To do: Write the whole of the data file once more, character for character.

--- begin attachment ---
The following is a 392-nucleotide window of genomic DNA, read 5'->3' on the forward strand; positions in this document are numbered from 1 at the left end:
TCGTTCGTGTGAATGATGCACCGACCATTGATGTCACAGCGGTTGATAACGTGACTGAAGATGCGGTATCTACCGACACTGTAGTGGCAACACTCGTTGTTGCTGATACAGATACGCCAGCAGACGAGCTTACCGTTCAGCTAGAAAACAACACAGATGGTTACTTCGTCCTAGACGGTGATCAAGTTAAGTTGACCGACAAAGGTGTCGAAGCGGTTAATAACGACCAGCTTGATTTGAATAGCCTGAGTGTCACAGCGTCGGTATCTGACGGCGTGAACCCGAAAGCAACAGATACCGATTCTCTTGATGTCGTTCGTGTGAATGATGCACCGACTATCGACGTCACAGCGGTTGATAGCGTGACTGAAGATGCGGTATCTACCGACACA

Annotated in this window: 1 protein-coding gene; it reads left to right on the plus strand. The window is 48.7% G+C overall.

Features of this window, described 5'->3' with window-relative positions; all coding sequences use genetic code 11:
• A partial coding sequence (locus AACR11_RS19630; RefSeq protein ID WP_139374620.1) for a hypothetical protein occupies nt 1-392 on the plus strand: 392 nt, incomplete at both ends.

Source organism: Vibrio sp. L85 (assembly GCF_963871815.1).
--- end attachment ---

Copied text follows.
The following is a 392-nucleotide window of genomic DNA, read 5'->3' on the forward strand; positions in this document are numbered from 1 at the left end:
TCGTTCGTGTGAATGATGCACCGACCATTGATGTCACAGCGGTTGATAACGTGACTGAAGATGCGGTATCTACCGACACTGTAGTGGCAACACTCGTTGTTGCTGATACAGATACGCCAGCAGACGAGCTTACCGTTCAGCTAGAAAACAACACAGATGGTTACTTCGTCCTAGACGGTGATCAAGTTAAGTTGACCGACAAAGGTGTCGAAGCGGTTAATAACGACCAGCTTGATTTGAATAGCCTGAGTGTCACAGCGTCGGTATCTGACGGCGTGAACCCGAAAGCAACAGATACCGATTCTCTTGATGTCGTTCGTGTGAATGATGCACCGACTATCGACGTCACAGCGGTTGATAGCGTGACTGAAGATGCGGTATCTACCGACACA

Annotated in this window: 1 protein-coding gene; it reads left to right on the plus strand. The window is 48.7% G+C overall.

Features of this window, described 5'->3' with window-relative positions; all coding sequences use genetic code 11:
• A partial coding sequence (locus AACR11_RS19630; RefSeq protein ID WP_139374620.1) for a hypothetical protein occupies nt 1-392 on the plus strand: 392 nt, incomplete at both ends.

Source organism: Vibrio sp. L85 (assembly GCF_963871815.1).